As the world advances and economics and market forces change, organisations also need to adapt to those changes. Accordingly, organisational forms of leadership also need to evolve. This move towards new forms of leadership is now becoming an imperative in the strategic agenda of organisations that want to achieve their ambitions, or just survive.
What – The Meaning
Collective leadership is a social process aimed at accomplishing collective rather than individual goals and it requires collective and coordinated action.
Terms such as ‘collaborative’, ‘shared’, ‘distributive’ or ‘emergent’ leadership are often used to describe very similar concepts. This is understandable because shared leadership, for example, entails the emergence of individuals who exercise leadership from either official/formal positions of authority (e.g. manager) or any other position without authority.
Collective leadership is also about sharing power and influence. The new currency is no longer ‘intellectual capital’, but rather ‘social capital’ – the ‘collective value’ of the ‘collective actions’ of all organisational actors. This is in line with the argument that I presented in my previous post ‘Leader vs Leadership Development’.
Unfortunately, some supposedly credible sources of information (e.g. Wikipedia) provide a completely bias and misleading view of ‘collective leadership’ by presenting it only from a political ‘communist’ perspective.
How – The ‘Human Tower’ Analogy
The essence of collective leadership is captured in the image of a human tower. To build the tower, the stronger, more experienced or resourceful individuals of the team place themselves at the bottom. This provides the solid foundation for the team (organisation or community) they serve. In this way, the weaker, more vulnerable members, or newer generations, can elevate themselves and rise to the highest possible level.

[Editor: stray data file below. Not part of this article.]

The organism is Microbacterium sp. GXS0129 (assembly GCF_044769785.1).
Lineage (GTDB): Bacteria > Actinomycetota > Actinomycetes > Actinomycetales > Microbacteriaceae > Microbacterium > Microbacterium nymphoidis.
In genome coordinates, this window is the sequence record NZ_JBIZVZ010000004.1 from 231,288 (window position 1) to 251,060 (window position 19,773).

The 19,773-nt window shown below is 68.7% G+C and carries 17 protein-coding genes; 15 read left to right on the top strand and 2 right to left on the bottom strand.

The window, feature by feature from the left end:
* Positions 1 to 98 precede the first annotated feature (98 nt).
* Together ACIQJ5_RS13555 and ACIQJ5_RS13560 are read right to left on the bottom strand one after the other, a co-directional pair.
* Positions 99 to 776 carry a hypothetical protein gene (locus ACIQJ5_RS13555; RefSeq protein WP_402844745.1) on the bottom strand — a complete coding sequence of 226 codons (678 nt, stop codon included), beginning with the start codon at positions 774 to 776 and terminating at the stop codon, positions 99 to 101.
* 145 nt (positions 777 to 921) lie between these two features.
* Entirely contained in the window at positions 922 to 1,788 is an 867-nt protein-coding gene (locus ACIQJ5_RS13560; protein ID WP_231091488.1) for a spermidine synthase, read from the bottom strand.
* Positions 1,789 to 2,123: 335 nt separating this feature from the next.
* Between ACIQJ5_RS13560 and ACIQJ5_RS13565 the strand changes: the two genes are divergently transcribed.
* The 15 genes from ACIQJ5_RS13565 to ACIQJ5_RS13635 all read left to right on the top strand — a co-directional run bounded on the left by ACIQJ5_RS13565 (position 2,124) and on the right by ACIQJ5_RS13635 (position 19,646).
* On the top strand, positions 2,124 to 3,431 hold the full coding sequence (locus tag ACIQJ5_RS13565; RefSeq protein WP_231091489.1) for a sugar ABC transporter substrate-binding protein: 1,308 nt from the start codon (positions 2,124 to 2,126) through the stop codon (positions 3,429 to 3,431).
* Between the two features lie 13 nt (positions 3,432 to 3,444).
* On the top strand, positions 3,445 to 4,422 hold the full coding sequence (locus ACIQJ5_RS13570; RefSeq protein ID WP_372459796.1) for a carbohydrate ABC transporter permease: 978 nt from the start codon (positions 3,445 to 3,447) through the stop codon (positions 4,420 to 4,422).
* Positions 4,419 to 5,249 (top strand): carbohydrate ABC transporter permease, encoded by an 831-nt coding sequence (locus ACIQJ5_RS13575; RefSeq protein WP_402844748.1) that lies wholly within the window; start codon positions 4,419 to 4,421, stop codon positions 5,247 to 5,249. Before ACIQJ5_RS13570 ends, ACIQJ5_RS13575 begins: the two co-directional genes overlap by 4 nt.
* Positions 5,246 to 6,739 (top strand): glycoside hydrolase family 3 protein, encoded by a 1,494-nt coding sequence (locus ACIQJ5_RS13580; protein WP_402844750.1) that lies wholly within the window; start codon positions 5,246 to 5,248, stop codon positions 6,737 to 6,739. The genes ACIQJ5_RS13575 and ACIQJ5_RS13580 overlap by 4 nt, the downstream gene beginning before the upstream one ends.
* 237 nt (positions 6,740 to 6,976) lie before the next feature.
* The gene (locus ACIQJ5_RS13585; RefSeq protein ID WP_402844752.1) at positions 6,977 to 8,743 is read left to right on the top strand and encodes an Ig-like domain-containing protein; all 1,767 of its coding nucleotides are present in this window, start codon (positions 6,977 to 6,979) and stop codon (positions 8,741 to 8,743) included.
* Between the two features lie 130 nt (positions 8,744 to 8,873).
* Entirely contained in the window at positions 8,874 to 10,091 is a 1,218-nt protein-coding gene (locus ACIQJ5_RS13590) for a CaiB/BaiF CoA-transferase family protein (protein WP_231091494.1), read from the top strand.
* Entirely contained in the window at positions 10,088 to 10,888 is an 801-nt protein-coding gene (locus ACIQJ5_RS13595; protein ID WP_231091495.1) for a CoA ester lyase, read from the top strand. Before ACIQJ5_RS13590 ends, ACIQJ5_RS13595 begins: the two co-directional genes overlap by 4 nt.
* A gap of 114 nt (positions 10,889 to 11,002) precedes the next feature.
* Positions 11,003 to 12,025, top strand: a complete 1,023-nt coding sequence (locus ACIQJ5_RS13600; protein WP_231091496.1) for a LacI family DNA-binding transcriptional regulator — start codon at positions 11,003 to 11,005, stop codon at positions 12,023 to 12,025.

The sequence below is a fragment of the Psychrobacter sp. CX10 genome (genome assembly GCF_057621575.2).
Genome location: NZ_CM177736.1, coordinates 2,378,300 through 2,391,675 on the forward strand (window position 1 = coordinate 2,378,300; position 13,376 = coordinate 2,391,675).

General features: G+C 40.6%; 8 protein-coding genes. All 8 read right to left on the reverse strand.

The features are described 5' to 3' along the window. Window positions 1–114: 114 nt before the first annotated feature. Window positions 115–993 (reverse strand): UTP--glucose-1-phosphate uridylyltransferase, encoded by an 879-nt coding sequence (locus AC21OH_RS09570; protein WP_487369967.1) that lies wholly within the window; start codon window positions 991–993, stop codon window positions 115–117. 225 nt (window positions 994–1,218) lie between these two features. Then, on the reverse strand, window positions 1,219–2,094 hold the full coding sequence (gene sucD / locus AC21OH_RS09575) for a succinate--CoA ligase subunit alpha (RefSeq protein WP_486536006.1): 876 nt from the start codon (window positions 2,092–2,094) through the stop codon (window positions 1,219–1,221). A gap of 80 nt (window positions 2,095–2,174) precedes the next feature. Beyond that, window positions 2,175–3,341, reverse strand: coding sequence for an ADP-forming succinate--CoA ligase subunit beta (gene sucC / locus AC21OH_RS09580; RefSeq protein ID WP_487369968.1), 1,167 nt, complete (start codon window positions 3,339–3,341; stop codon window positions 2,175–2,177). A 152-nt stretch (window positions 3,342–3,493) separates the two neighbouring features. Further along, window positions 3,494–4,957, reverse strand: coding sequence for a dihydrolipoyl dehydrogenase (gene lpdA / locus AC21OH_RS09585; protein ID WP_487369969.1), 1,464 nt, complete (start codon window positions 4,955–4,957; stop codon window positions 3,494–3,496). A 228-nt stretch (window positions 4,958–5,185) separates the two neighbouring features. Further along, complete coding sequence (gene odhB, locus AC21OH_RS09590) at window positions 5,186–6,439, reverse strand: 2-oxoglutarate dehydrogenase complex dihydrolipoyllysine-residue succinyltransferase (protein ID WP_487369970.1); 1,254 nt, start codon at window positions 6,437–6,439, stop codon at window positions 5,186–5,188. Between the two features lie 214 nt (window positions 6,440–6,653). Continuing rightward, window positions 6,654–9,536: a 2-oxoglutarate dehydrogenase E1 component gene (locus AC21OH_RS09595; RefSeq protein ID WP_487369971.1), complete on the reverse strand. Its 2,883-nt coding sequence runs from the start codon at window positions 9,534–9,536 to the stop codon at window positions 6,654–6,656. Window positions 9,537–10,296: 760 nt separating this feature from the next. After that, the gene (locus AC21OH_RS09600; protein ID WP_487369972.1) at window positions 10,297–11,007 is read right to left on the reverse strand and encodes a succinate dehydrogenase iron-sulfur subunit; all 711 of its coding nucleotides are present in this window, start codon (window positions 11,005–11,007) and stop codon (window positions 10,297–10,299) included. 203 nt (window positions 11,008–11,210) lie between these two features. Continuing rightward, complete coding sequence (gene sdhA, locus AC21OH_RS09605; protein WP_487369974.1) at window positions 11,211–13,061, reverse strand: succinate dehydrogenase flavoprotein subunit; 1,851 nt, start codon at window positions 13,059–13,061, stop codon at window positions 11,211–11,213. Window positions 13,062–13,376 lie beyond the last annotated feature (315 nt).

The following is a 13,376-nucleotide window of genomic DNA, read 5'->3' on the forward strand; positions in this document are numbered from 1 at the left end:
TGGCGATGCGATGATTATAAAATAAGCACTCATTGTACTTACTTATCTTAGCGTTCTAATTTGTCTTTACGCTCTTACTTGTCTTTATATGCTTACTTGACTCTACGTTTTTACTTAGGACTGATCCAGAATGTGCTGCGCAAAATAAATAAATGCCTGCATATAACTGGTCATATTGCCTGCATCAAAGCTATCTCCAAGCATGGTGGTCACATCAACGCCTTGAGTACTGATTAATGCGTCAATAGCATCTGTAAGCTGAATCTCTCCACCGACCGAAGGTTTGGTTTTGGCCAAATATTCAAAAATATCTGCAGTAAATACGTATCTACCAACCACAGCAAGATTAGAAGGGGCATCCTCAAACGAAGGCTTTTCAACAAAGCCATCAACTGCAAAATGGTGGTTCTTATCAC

Sadly, in many teams, organisations and communities, the opposite happens. The stronger or more resourceful members place themselves at the top. In doing so, they suppress, exploit and take advantage of the weaker, more vulnerable and less experienced or resourceful members of their team or organisation.
Why – The Business Case
The business case for collective or shared leadership is compelling and justified by the following ten benefits to organisations:
- Break down of the inevitable silos created by organic growth or via acquisitions;
- Increased knowledge sharing across the organisation;
- Dissolution of power structures and bureaucracies that obstruct change;
- More team/organisation identification, collective responsibility and mutual accountability;
- Greater utilisation of knowledge, skills and expertise;
- Higher levels of commitment/engagement;
- Improved inclusion, acceptance of multiple voices and celebration of diversity;
- Faster acceptance and implementation of change and innovation;
- Superior coordination of action (execution) and performance outcomes; and
- Unprecedented business results.
Two Real Case Examples
Collective, collaborative or shared leadership is more likely to emerge in knowledge intensive and health care industries, i.e. knowledge-based organisations.
Cisco’s C-LEAD (Collaborate, Learn, Execute, Accelerate, Disrupt) collaborative leadership model, where innovation becomes an absolute imperative shifting focus from ‘super stars’ to ‘super teams’ (with claims of having generated savings of millions of dollars and billions in new businesses), is a good example.
In relation to the health care industry, watch Michael West, Professor of organisational psychology, explaining the role of collective leadership in developing cultures than can deliver high quality of care.
Working with organisations in building collective/sharing leadership capacity, I work at three levels:
- Pooling leadership at the top with Senior Management Teams (SMTs).
- Sharing leadership for team effectiveness, innovation and high performance (with a focus on teams at any level learning how to develop and share mutual leadership).
- Spreading leadership within and across levels over time (with intra and inter-organisational focus).
Within the current business context, the agenda has extended from ‘developing leaders’ to building ‘collective organisational leadership capacity’. Hence, collective leadership is no longer a choice, but rather a practical solution and a necessity. Collective leadership requires all organisational members to take collective responsibility to become mutually accountable for their collective effort and results.
The rest in your hands!